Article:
The EPA estimates the thriftiest Prius Eco will earn up to 58 mpg in the city and 53 mpg on the highway. The other front-drive versions are EPA rated at 54 mpg city and 50 mpg on highway. Those who drive mostly highway miles and like to travel with the flow of fast-moving traffic might be disappointed to learn that the Prius delivered 46 mpg on our 200-mile highway fuel-economy test (which we conduct at a steady 75 mph), undershooting its EPA rating by 4 mpg. While we haven't tested an all-wheel-drive model, the EPA estimates it will earn 52 mpg city and 48 highway.
Several US companies offer employees incentives. Bank of America will reimburse US$3,000 on the purchase of new hybrid vehicles to full- and part-time associates working more than 20 hours per week.[218] Google,[219] software company Hyperion Solutions,[220] and organic food and drink producer Clif Bar & Co[218] offer employees a US$5,000 credit toward their purchase of certain hybrid vehicles including the Prius. Integrated Archive Systems, a Palo Alto IT company, offers a US$10,000 subsidy toward the purchase of hybrid vehicles to full-time employees employed more than one year.[218]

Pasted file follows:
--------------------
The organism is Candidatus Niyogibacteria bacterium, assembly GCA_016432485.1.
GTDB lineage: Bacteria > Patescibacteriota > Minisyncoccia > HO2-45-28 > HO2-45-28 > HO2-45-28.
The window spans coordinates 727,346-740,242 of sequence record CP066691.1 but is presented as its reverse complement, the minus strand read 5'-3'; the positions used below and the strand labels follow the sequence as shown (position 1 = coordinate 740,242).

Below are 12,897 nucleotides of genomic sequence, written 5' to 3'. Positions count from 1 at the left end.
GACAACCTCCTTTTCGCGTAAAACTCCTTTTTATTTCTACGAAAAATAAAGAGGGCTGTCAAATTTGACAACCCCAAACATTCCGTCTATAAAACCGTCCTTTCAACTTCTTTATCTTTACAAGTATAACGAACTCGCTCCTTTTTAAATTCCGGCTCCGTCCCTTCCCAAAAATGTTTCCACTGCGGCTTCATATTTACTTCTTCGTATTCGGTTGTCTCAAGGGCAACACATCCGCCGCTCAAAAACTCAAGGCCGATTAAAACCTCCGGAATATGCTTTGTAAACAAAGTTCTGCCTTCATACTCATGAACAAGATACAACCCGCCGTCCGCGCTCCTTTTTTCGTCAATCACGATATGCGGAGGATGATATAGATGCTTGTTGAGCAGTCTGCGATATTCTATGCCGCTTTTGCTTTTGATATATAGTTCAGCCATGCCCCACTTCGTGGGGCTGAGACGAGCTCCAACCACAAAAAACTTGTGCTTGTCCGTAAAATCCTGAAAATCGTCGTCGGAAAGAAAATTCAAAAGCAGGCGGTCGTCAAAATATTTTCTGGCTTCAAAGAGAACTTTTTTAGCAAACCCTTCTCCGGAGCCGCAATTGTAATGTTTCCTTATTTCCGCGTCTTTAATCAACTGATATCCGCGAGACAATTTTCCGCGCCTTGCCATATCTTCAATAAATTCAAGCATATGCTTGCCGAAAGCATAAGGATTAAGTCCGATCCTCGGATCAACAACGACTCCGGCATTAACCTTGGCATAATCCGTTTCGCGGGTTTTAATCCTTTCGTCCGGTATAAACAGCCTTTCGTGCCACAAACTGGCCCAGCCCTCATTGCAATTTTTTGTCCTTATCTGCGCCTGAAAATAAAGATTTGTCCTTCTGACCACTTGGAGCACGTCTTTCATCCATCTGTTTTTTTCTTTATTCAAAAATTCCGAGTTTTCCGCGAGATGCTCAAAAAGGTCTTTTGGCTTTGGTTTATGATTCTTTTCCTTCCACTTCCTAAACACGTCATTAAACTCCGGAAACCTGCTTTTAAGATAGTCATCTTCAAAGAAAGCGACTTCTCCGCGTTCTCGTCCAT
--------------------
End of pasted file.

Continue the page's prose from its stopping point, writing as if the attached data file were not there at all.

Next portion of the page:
With assistance from the ASE and Toyota certified technicians over in our dealership's service department, drivers in the Hillside, NJ area can keep their Highlander running smoothly. As your local Toyota dealer, we keep our maintenance prices competitive, offer service specials and use genuine components to complete work, so don't hesitate to schedule an auto service no matter the brand of vehicle you drive. Our Route 22 Toyota team will care for your ride and get you back on the open road in a timely manner!